LG G2 Mini

LG also announced the G2 mini, a smaller version of the LG G2. While it's similar, it's more in the same vein of the G Pro 2 when it comes to the overall material feel, which is an evolution of the LG G2, so the shape is largely the same, although there's no word on whether it retains the curved battery. The hardware spec is definitely not at the same level at the G2, but it's tough to say whether the value proposition is gone. The SoC goes from the Snapdragon 800 to Snapdragon 400, or Tegra 4i. This would mean either a quad core Cortex A7 for all but Latin America, which gets the Tegra 4i which has a quad core Cortex A9r4 at 1.7 GHz. Both versions have LTE, which means it's the MDM9x25 block in the Snapdragon version as a part of MSM8926, and Icera i500 in the Tegra 4i part. Unfortunately, the only demo units available were the MSM8x26 parts, as seen below.

Outside of the SoC, the camera goes down to 8MP, but it's unsure whether the sensor is 1/3" or 1/4". The display is definitely smaller at 4.7" with a qHD panel, which would mean the resolution is below both the GS4 Mini and the One Mini.

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  • JoshHo - Tuesday, February 25, 2014 - link

    Sorry for getting this up so late, I didn't manage to get around to finishing the writeup that I had when the G Pro 2/G2 Mini launched.

    The Nokia X launch article was also missed, I'm working on it now. The GS5 launch just seemed to get in the way of things.
    Reply
  • Mondozai - Tuesday, February 25, 2014 - link

    Don't beat yourself up, quality over quantity.
    P.S would it be possible to include a table with the specs of the current gen compared to the old gen side by side? That is typically available in most smartphone articles you guys have.
    Reply
  • Hrel - Thursday, February 27, 2014 - link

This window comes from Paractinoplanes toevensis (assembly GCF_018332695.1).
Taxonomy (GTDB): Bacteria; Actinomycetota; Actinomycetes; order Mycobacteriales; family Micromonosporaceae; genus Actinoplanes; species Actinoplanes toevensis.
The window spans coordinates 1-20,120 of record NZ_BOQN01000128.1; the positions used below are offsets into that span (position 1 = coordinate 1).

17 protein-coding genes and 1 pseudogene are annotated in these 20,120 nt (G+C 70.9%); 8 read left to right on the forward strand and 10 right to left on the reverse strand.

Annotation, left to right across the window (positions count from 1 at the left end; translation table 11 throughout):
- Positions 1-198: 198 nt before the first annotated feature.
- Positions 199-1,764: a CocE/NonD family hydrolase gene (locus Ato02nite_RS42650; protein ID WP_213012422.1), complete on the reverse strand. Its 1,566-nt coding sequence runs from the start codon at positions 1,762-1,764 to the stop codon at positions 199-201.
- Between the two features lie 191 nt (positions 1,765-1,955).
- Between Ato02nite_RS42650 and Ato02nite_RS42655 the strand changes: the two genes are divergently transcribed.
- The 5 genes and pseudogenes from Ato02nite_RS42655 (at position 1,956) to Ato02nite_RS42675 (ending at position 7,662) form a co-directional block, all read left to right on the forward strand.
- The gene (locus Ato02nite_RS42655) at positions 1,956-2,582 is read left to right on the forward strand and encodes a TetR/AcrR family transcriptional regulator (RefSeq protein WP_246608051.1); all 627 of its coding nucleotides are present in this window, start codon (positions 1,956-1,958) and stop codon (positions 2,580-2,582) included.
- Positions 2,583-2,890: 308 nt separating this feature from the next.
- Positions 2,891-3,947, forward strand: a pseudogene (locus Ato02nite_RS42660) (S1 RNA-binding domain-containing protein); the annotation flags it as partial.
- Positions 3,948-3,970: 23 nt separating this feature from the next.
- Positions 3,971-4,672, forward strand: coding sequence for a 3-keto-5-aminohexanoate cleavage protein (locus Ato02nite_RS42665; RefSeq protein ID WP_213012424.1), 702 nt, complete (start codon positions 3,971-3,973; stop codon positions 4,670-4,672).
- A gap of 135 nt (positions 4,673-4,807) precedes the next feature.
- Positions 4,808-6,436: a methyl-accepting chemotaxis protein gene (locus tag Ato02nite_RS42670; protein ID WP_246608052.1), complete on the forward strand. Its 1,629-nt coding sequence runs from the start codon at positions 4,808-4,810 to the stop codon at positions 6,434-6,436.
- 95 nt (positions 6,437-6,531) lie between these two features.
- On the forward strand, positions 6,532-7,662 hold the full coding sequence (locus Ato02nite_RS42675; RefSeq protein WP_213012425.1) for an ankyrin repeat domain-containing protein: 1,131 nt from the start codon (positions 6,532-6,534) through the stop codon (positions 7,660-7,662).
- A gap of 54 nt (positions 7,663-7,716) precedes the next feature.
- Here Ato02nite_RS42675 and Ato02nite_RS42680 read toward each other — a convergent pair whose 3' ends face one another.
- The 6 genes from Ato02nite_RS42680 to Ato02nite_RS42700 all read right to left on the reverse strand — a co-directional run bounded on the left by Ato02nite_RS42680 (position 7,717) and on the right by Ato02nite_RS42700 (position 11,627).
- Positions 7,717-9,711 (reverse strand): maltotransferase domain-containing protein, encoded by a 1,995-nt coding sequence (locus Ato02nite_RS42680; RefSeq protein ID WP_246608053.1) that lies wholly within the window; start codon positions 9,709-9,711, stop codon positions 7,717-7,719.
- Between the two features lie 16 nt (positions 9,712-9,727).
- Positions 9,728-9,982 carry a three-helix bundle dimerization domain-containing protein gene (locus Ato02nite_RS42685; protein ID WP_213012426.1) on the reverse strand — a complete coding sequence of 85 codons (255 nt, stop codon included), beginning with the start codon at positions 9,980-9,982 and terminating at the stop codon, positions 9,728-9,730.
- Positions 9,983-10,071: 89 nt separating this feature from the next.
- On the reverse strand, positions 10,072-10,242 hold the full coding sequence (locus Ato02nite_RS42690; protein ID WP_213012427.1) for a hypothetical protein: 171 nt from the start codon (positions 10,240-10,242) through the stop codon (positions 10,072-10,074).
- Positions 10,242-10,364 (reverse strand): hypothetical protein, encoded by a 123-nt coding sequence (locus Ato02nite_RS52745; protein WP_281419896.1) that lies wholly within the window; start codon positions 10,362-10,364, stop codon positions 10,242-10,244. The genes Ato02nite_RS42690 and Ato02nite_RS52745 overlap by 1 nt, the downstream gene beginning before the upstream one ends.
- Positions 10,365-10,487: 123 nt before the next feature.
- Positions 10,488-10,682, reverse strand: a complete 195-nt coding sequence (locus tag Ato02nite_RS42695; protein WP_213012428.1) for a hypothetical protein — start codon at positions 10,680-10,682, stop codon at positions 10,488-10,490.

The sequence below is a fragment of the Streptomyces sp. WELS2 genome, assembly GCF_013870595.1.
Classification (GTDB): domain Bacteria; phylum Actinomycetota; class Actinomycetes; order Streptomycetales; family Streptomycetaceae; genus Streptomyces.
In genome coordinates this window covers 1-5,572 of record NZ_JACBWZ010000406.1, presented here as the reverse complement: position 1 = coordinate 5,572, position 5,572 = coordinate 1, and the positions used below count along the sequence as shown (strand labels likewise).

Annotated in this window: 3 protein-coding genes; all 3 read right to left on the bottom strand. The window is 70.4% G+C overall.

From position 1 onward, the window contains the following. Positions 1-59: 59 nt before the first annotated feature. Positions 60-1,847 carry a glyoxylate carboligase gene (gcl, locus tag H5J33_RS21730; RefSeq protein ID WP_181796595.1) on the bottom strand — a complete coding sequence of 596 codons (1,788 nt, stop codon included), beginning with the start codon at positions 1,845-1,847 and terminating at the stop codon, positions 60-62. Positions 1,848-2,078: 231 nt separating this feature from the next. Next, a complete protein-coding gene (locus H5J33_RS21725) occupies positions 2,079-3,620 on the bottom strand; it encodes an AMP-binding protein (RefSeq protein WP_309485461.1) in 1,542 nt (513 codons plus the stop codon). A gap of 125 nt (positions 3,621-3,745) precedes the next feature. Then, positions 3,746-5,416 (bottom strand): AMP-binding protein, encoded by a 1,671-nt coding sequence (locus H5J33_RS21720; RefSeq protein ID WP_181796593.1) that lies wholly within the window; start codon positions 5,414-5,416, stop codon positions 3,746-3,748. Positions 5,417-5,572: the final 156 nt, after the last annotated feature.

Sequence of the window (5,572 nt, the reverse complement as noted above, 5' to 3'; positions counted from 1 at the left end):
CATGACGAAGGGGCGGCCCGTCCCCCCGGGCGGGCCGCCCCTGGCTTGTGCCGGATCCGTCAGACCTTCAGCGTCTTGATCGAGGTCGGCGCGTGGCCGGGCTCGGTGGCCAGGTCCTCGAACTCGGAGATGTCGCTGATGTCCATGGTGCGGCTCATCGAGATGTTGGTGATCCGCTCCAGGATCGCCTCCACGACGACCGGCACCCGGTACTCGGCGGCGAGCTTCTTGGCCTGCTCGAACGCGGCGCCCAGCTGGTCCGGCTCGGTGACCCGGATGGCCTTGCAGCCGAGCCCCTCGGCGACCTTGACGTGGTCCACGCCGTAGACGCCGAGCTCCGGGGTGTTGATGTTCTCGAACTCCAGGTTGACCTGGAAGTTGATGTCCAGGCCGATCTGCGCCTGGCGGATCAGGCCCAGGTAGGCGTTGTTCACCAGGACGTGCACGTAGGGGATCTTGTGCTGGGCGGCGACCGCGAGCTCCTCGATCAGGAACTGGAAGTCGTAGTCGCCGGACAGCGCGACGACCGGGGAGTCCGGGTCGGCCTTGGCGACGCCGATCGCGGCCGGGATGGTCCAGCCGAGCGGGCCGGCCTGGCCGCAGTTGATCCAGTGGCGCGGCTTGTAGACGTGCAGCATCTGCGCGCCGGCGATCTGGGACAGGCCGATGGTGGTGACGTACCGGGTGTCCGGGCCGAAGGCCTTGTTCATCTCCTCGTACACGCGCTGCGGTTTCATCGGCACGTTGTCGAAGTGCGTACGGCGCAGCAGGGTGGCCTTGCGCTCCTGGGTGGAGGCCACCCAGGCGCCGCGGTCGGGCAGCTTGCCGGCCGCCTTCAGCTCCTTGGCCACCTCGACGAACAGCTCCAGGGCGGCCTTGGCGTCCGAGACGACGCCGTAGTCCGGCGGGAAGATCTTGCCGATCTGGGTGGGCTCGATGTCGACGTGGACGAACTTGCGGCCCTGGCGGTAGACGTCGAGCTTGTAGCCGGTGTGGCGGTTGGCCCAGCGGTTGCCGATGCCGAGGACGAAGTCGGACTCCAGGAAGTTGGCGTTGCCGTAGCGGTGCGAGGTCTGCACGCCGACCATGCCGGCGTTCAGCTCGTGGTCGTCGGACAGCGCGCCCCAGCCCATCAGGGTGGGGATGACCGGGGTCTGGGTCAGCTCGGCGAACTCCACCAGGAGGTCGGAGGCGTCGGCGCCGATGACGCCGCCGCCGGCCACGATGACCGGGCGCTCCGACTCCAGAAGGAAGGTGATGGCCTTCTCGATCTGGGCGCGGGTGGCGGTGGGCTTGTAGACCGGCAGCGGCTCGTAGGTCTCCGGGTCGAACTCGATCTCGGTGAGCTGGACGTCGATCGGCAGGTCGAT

I second this request. I'd really like to see how this stacks up to the G2. Reply
  • coburn_c - Tuesday, February 25, 2014 - link

    Much better feel than the G2? The G2 is the best '-in-hand' experience I've ever had. I've had the super slippery glass back, the sensual HTC metal, and the ol' Sammy plastic. None of those matter anything like the shape/taper, and the G2 does that perfectly. ... Buttons on the back is stupid tho, to get purchase on them you have to squeeze the sides anyway, but I'll put up with that for the no bezel experience. Knock-on helps a lot. Reply
  • Zuke1624 - Tuesday, February 25, 2014 - link

    Is the 801 actually the MSM8974-AC, not the AB? I thought the AB is still firmly in 800 territory? Reply
  • evonitzer - Tuesday, February 25, 2014 - link

    Check out Anand's little summary of the new Qualcomm chips, but yes, the 801=AC. There is also an AB version of the 800, as well as the plain 8974. This pipeline story covers it.

    http://anandtech.com/show/7783/qualcomms-snapdrago...
    Reply
  • Zuke1624 - Thursday, February 27, 2014 - link

    I was just wondering, since the article says the G Pro 2 has an 801, buy then gives the part number for the 800. Reply
  • Zuke1624 - Thursday, February 27, 2014 - link

    Nevermind, fixed since I first read it. Reply
  • barleyguy - Thursday, February 27, 2014 - link

    Question: How big is the battery, and what is the estimated battery life, on the G2 Mini? One of my main interests in the G2 is the long battery life, but I prefer smaller phones (and possibly cheaper). (I currently have a Samsung Galaxy Skyrocket, and I have to charge it every day.) Reply
  • Hrel - Thursday, February 27, 2014 - link

    Agreed, 5" is too big for a phone. But I really like the LG G2. Long battery life, fast, LTE, nice screen. If I could get the same phone just smaller for less money I'd do it tomorrow. Reply